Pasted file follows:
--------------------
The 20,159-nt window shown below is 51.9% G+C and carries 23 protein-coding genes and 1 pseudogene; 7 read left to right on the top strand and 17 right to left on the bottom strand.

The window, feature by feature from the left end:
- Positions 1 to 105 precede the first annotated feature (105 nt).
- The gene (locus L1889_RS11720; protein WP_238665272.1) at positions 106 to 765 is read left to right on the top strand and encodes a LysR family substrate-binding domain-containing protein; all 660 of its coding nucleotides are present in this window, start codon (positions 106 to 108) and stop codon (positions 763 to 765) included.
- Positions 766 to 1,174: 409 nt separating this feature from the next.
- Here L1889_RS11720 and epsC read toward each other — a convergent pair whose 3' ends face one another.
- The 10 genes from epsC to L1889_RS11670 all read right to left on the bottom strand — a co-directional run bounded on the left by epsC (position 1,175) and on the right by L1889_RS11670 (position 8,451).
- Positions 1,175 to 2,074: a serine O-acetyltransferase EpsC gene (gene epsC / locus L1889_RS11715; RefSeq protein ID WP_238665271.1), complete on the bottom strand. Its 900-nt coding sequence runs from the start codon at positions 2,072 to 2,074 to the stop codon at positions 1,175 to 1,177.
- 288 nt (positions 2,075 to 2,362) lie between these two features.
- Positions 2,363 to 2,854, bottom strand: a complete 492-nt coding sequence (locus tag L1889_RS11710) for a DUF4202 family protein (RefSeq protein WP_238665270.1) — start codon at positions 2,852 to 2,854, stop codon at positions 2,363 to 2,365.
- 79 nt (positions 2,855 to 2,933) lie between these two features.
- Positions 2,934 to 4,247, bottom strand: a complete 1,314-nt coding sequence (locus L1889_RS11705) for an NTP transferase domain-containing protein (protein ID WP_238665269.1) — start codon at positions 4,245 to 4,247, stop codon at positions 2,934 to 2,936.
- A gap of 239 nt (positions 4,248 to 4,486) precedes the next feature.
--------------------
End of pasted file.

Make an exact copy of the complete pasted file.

The 20,159-nt window shown below is 51.9% G+C and carries 23 protein-coding genes and 1 pseudogene; 7 read left to right on the top strand and 17 right to left on the bottom strand.

The window, feature by feature from the left end:
- Positions 1 to 105 precede the first annotated feature (105 nt).
- The gene (locus L1889_RS11720; protein WP_238665272.1) at positions 106 to 765 is read left to right on the top strand and encodes a LysR family substrate-binding domain-containing protein; all 660 of its coding nucleotides are present in this window, start codon (positions 106 to 108) and stop codon (positions 763 to 765) included.
- Positions 766 to 1,174: 409 nt separating this feature from the next.
- Here L1889_RS11720 and epsC read toward each other — a convergent pair whose 3' ends face one another.
- The 10 genes from epsC to L1889_RS11670 all read right to left on the bottom strand — a co-directional run bounded on the left by epsC (position 1,175) and on the right by L1889_RS11670 (position 8,451).
- Positions 1,175 to 2,074: a serine O-acetyltransferase EpsC gene (gene epsC / locus L1889_RS11715; RefSeq protein ID WP_238665271.1), complete on the bottom strand. Its 900-nt coding sequence runs from the start codon at positions 2,072 to 2,074 to the stop codon at positions 1,175 to 1,177.
- 288 nt (positions 2,075 to 2,362) lie between these two features.
- Positions 2,363 to 2,854, bottom strand: a complete 492-nt coding sequence (locus tag L1889_RS11710) for a DUF4202 family protein (RefSeq protein WP_238665270.1) — start codon at positions 2,852 to 2,854, stop codon at positions 2,363 to 2,365.
- 79 nt (positions 2,855 to 2,933) lie between these two features.
- Positions 2,934 to 4,247, bottom strand: a complete 1,314-nt coding sequence (locus L1889_RS11705) for an NTP transferase domain-containing protein (protein ID WP_238665269.1) — start codon at positions 4,245 to 4,247, stop codon at positions 2,934 to 2,936.
- A gap of 239 nt (positions 4,248 to 4,486) precedes the next feature.